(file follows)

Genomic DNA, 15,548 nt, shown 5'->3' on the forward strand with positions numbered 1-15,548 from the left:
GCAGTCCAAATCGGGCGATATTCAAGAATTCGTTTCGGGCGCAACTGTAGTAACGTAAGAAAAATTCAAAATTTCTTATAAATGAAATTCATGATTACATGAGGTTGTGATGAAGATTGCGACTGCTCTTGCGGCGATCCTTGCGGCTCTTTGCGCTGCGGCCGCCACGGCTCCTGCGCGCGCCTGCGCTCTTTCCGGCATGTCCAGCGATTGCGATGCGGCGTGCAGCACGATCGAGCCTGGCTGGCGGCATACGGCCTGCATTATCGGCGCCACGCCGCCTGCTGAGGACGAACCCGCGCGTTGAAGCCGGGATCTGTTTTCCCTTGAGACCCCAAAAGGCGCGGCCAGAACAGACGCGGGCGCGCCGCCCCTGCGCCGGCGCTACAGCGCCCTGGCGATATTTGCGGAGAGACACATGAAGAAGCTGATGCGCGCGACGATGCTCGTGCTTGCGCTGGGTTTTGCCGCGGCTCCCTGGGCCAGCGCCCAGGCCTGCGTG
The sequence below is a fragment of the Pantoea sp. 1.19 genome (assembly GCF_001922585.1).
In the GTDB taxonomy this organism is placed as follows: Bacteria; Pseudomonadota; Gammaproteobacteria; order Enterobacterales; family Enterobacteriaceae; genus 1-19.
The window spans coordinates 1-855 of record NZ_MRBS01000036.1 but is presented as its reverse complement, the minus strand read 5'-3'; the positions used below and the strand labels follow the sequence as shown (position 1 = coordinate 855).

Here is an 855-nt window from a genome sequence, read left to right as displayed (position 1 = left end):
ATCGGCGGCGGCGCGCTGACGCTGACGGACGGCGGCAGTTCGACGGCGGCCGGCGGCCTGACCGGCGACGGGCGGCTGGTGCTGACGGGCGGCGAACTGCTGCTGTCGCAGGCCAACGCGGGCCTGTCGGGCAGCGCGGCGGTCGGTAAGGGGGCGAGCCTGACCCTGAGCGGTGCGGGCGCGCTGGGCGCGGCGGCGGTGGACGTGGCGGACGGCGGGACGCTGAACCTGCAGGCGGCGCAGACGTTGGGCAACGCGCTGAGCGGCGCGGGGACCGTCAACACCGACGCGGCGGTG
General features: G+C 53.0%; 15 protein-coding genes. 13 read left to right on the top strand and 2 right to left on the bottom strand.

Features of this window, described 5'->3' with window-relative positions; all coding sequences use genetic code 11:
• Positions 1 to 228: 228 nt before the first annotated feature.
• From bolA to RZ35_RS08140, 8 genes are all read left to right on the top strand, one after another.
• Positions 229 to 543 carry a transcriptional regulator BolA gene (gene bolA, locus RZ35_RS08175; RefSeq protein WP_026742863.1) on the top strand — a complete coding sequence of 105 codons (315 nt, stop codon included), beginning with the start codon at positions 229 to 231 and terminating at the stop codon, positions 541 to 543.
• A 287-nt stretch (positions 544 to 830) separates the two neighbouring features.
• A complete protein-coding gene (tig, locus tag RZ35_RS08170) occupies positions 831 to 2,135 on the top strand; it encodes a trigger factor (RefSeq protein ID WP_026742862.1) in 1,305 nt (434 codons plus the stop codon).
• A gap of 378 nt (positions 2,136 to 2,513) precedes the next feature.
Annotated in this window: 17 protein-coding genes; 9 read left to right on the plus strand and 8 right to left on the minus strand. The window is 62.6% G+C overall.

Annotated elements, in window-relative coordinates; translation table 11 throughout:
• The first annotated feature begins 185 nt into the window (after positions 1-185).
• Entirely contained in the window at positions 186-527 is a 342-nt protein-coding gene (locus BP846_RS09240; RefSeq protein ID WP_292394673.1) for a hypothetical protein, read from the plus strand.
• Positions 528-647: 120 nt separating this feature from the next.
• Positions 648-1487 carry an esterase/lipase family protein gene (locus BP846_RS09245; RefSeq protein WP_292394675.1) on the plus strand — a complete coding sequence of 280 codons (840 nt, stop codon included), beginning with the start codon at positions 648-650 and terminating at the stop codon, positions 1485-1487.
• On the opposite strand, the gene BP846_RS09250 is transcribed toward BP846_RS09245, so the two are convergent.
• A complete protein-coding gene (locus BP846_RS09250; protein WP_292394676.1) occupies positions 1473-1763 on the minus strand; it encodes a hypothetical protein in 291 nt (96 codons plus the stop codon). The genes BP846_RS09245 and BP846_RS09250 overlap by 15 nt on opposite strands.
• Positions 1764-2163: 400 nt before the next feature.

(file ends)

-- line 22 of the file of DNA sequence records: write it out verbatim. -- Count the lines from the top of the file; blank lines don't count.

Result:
• On the opposite strand, the gene BP846_RS09250 is transcribed toward BP846_RS09245, so the two are convergent.